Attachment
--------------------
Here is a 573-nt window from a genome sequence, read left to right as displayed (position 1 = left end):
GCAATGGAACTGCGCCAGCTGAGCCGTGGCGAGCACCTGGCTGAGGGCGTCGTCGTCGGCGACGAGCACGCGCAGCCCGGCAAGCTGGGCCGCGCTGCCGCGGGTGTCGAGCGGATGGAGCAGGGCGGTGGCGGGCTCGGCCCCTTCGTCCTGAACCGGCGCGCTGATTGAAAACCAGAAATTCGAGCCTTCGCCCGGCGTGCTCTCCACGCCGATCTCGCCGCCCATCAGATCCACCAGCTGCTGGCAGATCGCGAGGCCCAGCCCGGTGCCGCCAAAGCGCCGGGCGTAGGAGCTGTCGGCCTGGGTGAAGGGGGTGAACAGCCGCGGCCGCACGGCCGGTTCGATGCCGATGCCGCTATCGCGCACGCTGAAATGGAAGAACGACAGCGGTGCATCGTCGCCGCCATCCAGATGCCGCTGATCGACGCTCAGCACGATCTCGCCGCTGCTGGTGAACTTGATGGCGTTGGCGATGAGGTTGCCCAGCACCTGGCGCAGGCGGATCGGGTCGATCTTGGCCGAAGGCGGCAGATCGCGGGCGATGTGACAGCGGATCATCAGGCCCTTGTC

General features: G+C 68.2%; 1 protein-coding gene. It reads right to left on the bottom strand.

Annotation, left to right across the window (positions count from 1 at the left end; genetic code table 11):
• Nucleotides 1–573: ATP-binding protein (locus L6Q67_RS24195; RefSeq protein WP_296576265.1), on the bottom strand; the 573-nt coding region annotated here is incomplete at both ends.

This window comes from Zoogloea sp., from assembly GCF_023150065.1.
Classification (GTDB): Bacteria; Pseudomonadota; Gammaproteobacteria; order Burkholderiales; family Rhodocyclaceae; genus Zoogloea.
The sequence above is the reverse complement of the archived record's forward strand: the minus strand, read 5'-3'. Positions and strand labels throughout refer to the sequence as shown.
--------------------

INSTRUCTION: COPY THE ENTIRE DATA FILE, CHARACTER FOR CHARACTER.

Here is a 573-nt window from a genome sequence, read left to right as displayed (position 1 = left end):
GCAATGGAACTGCGCCAGCTGAGCCGTGGCGAGCACCTGGCTGAGGGCGTCGTCGTCGGCGACGAGCACGCGCAGCCCGGCAAGCTGGGCCGCGCTGCCGCGGGTGTCGAGCGGATGGAGCAGGGCGGTGGCGGGCTCGGCCCCTTCGTCCTGAACCGGCGCGCTGATTGAAAACCAGAAATTCGAGCCTTCGCCCGGCGTGCTCTCCACGCCGATCTCGCCGCCCATCAGATCCACCAGCTGCTGGCAGATCGCGAGGCCCAGCCCGGTGCCGCCAAAGCGCCGGGCGTAGGAGCTGTCGGCCTGGGTGAAGGGGGTGAACAGCCGCGGCCGCACGGCCGGTTCGATGCCGATGCCGCTATCGCGCACGCTGAAATGGAAGAACGACAGCGGTGCATCGTCGCCGCCATCCAGATGCCGCTGATCGACGCTCAGCACGATCTCGCCGCTGCTGGTGAACTTGATGGCGTTGGCGATGAGGTTGCCCAGCACCTGGCGCAGGCGGATCGGGTCGATCTTGGCCGAAGGCGGCAGATCGCGGGCGATGTGACAGCGGATCATCAGGCCCTTGTC

General features: G+C 68.2%; 1 protein-coding gene. It reads right to left on the bottom strand.

Annotation, left to right across the window (positions count from 1 at the left end; genetic code table 11):
• Nucleotides 1–573: ATP-binding protein (locus L6Q67_RS24195; RefSeq protein WP_296576265.1), on the bottom strand; the 573-nt coding region annotated here is incomplete at both ends.

This window comes from Zoogloea sp., from assembly GCF_023150065.1.
Classification (GTDB): Bacteria; Pseudomonadota; Gammaproteobacteria; order Burkholderiales; family Rhodocyclaceae; genus Zoogloea.
The sequence above is the reverse complement of the archived record's forward strand: the minus strand, read 5'-3'. Positions and strand labels throughout refer to the sequence as shown.